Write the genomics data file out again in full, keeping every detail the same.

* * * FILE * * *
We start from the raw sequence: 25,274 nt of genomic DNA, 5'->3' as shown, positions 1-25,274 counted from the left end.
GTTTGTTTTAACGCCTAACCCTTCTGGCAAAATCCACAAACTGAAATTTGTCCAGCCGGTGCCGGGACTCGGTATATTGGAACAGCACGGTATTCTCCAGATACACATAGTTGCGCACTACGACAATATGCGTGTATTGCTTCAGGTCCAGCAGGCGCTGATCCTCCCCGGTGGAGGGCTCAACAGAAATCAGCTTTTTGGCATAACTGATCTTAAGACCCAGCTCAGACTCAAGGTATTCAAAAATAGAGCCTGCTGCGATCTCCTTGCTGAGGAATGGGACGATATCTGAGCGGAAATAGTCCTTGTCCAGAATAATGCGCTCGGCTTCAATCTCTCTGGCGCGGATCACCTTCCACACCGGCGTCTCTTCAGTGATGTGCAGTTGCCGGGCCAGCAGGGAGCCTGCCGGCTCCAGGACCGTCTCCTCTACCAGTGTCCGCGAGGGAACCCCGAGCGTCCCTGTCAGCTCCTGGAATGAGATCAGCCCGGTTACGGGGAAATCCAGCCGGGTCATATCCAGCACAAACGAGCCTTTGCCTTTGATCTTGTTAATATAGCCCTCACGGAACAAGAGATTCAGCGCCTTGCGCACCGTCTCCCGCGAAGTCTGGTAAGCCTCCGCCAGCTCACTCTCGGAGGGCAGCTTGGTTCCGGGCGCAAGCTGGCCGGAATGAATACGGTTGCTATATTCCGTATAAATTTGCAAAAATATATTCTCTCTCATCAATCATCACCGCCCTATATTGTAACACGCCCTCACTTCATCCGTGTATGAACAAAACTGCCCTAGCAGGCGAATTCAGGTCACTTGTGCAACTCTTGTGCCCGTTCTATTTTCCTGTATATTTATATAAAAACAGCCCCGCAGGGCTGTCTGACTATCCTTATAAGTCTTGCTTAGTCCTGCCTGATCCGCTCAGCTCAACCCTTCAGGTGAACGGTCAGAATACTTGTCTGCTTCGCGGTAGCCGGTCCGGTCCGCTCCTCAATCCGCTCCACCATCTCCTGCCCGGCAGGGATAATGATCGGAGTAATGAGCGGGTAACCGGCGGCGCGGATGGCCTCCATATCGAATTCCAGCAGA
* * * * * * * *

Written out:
We start from the raw sequence: 25,274 nt of genomic DNA, 5'->3' as shown, positions 1-25,274 counted from the left end.
GTTTGTTTTAACGCCTAACCCTTCTGGCAAAATCCACAAACTGAAATTTGTCCAGCCGGTGCCGGGACTCGGTATATTGGAACAGCACGGTATTCTCCAGATACACATAGTTGCGCACTACGACAATATGCGTGTATTGCTTCAGGTCCAGCAGGCGCTGATCCTCCCCGGTGGAGGGCTCAACAGAAATCAGCTTTTTGGCATAACTGATCTTAAGACCCAGCTCAGACTCAAGGTATTCAAAAATAGAGCCTGCTGCGATCTCCTTGCTGAGGAATGGGACGATATCTGAGCGGAAATAGTCCTTGTCCAGAATAATGCGCTCGGCTTCAATCTCTCTGGCGCGGATCACCTTCCACACCGGCGTCTCTTCAGTGATGTGCAGTTGCCGGGCCAGCAGGGAGCCTGCCGGCTCCAGGACCGTCTCCTCTACCAGTGTCCGCGAGGGAACCCCGAGCGTCCCTGTCAGCTCCTGGAATGAGATCAGCCCGGTTACGGGGAAATCCAGCCGGGTCATATCCAGCACAAACGAGCCTTTGCCTTTGATCTTGTTAATATAGCCCTCACGGAACAAGAGATTCAGCGCCTTGCGCACCGTCTCCCGCGAAGTCTGGTAAGCCTCCGCCAGCTCACTCTCGGAGGGCAGCTTGGTTCCGGGCGCAAGCTGGCCGGAATGAATACGGTTGCTATATTCCGTATAAATTTGCAAAAATATATTCTCTCTCATCAATCATCACCGCCCTATATTGTAACACGCCCTCACTTCATCCGTGTATGAACAAAACTGCCCTAGCAGGCGAATTCAGGTCACTTGTGCAACTCTTGTGCCCGTTCTATTTTCCTGTATATTTATATAAAAACAGCCCCGCAGGGCTGTCTGACTATCCTTATAAGTCTTGCTTAGTCCTGCCTGATCCGCTCAGCTCAACCCTTCAGGTGAACGGTCAGAATACTTGTCTGCTTCGCGGTAGCCGGTCCGGTCCGCTCCTCAATCCGCTCCACCATCTCCTGCCCGGCAGGGATAATGATCGGAGTAATGAGCGGGTAACCGGCGGCGCGGATGGCCTCCATATCGAATTCCAGCAGA